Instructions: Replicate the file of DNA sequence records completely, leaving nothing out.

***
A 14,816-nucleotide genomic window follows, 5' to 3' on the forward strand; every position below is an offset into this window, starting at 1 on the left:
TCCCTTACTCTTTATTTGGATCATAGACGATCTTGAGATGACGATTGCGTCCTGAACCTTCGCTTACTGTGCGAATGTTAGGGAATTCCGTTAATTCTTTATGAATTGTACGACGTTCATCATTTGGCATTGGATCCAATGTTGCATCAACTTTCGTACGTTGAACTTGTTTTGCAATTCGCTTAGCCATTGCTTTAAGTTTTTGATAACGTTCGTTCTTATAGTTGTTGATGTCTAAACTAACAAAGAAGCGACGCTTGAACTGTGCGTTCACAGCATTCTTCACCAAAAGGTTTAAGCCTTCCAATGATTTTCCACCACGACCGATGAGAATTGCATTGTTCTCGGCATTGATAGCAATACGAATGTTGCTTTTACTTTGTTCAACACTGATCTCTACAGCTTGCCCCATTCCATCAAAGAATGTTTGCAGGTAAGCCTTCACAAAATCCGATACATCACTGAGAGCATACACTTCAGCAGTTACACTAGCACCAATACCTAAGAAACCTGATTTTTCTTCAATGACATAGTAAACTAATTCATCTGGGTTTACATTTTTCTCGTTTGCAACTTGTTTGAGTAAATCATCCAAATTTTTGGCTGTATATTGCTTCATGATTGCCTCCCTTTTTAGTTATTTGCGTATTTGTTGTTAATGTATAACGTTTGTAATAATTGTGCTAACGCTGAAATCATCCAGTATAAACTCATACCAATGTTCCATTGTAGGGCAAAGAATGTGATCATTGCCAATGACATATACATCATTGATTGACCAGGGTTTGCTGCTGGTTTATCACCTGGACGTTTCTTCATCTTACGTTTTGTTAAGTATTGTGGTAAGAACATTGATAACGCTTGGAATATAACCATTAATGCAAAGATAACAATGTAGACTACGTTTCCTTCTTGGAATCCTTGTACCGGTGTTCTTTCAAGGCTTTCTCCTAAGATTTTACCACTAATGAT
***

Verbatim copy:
A 14,816-nucleotide genomic window follows, 5' to 3' on the forward strand; every position below is an offset into this window, starting at 1 on the left:
TCCCTTACTCTTTATTTGGATCATAGACGATCTTGAGATGACGATTGCGTCCTGAACCTTCGCTTACTGTGCGAATGTTAGGGAATTCCGTTAATTCTTTATGAATTGTACGACGTTCATCATTTGGCATTGGATCCAATGTTGCATCAACTTTCGTACGTTGAACTTGTTTTGCAATTCGCTTAGCCATTGCTTTAAGTTTTTGATAACGTTCGTTCTTATAGTTGTTGATGTCTAAACTAACAAAGAAGCGACGCTTGAACTGTGCGTTCACAGCATTCTTCACCAAAAGGTTTAAGCCTTCCAATGATTTTCCACCACGACCGATGAGAATTGCATTGTTCTCGGCATTGATAGCAATACGAATGTTGCTTTTACTTTGTTCAACACTGATCTCTACAGCTTGCCCCATTCCATCAAAGAATGTTTGCAGGTAAGCCTTCACAAAATCCGATACATCACTGAGAGCATACACTTCAGCAGTTACACTAGCACCAATACCTAAGAAACCTGATTTTTCTTCAATGACATAGTAAACTAATTCATCTGGGTTTACATTTTTCTCGTTTGCAACTTGTTTGAGTAAATCATCCAAATTTTTGGCTGTATATTGCTTCATGATTGCCTCCCTTTTTAGTTATTTGCGTATTTGTTGTTAATGTATAACGTTTGTAATAATTGTGCTAACGCTGAAATCATCCAGTATAAACTCATACCAATGTTCCATTGTAGGGCAAAGAATGTGATCATTGCCAATGACATATACATCATTGATTGACCAGGGTTTGCTGCTGGTTTATCACCTGGACGTTTCTTCATCTTACGTTTTGTTAAGTATTGTGGTAAGAACATTGATAACGCTTGGAATATAACCATTAATGCAAAGATAACAATGTAGACTACGTTTCCTTCTTGGAATCCTTGTACCGGTGTTCTTTCAAGGCTTTCTCCTAAGATTTTACCACTAATGAT